Now, let’s talk about what “the right thing” is. Morality can perhaps be subjective at times, but what is “right” or “wrong” can be tied to harm. Harm is not subjective; we can measure harm in many circumstances. So then the question becomes whether or not ejecting netting really actually does harm. And the answer to that is yes. The netting kills larger animals on up the food chain, and disrupting the food chain isn’t usually a very good idea for a biome. It destroys coral reefs, which support entire ecosystems.

      This example is salient for two reasons. First, it shows that everyone is faced with making choices, and that making a choice is not an example of a “this or that fallacy.” Second, and more importantly, it shows that sometimes, profit causes people to do something that they know is harmful.

      That’s the crux of my argument. That some people do selfish, reckless, and dangerous things that others don’t do, and that economics was the tipping point in their decision making process.

      Now, does that mean that economics will ALWAYS lead to a harmful outcome? No, of course not. As you rightly pointed out, economics is the idea of dividing scare resources, which at its core has the intent of avoiding harm. And you provided examples of times economics has produced innovation. And innovation leads me to my next point.

      I did not mock innovation. What I mocked was innovation for the sake of innovating. Now we truly are venturing into the philosophical, but let me pose a question to you in earnest: does profit follow innovation, or does innovation follow profit?

      That seems to be what you and I are really getting at here. And that’s also where ethics and morality come into play. Which admittedly are gray areas. But why do people innovate? Do they have a natural drive to do so stemming from curiosity, reasoning, and preservation? Or do they innovate because they want to make money? Again, I realize that this is subjective, but I believe it plays into the decision making processes of people.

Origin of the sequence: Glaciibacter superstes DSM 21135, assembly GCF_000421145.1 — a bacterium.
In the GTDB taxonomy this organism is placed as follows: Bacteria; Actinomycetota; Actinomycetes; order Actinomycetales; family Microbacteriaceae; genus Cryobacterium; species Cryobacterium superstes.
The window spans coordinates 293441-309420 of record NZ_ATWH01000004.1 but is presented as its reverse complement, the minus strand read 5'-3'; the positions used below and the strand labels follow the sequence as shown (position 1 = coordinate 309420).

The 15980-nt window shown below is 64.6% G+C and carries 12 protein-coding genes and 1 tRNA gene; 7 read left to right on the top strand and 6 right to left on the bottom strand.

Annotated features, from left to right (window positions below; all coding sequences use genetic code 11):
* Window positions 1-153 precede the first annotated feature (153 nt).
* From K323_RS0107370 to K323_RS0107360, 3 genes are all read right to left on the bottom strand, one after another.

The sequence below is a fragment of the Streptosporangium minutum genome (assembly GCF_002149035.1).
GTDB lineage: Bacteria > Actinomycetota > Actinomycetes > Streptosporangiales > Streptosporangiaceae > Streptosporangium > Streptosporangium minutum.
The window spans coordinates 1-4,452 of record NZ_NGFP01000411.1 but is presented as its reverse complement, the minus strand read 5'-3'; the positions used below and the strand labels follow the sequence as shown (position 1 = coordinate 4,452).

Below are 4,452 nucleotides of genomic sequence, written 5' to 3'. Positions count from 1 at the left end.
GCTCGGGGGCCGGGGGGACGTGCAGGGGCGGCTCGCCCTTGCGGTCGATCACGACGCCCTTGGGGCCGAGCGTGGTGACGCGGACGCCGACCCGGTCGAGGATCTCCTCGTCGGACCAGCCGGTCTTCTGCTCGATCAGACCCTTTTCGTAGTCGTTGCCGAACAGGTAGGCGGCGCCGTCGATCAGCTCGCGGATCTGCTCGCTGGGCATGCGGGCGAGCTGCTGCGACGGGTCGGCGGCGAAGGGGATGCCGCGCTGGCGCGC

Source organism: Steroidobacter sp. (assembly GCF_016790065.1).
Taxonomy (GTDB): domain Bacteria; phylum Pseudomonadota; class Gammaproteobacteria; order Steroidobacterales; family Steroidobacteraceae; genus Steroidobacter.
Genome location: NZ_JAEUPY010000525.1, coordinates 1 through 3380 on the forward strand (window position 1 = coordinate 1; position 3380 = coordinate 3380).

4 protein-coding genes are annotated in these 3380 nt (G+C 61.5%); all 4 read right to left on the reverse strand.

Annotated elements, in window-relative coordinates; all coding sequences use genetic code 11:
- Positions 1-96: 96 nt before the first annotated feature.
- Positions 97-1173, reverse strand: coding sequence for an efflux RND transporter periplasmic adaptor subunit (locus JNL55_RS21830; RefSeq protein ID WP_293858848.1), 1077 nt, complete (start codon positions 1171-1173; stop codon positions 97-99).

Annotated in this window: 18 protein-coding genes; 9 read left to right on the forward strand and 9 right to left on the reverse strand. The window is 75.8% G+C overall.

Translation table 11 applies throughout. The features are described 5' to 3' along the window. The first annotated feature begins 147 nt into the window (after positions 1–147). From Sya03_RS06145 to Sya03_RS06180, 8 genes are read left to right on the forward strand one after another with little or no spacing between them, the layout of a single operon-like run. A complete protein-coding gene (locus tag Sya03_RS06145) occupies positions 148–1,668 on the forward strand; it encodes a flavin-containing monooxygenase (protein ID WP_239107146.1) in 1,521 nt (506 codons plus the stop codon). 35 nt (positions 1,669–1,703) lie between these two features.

Imagine if all forms of money disappeared from the planet tomorrow. Would people stop innovating? If they answer is “no” then I would argue that’s a case for profit following innovation and not vice versa. It seems that people have been innovating since long before money existed.

      The entire point of this is to say: when faced with a choice that produces both harm and profit, what are people obligated to do? But it’s a mistake to label that a fallacy, because these are real choices that people make everyday.

      We’ve seen rivers polluted to the point of literally being on fire from pollutants. We’ve been species of animal wiped out either as their environment is destroyed or for the products we make from them. 80% of the world’s fisheries are either actively collapsing or are on the verge of collapsing. Why are so many at that point? Because there’s still a market for fish, and a market that continues to grow at that.

      Yes, the cost to a business has to be such that profit is still made in order for that business to continue. But often, in many cases, doing the less harmful thing does not impact profits in such a way as to compromise the viability of the business; the decisions to take the more harmful route were made purely out of desire to increase profit.

      Let me get ahead of you and say that no, I’m not trying to say that profit is evil or bad. That’s not the case that I’m trying to make. The case that I’m trying to make is that sometimes profit is an incentive to do harm.

      And I’ll leave this response at that because I don’t want to run the risk of rambling and repeating myself lol .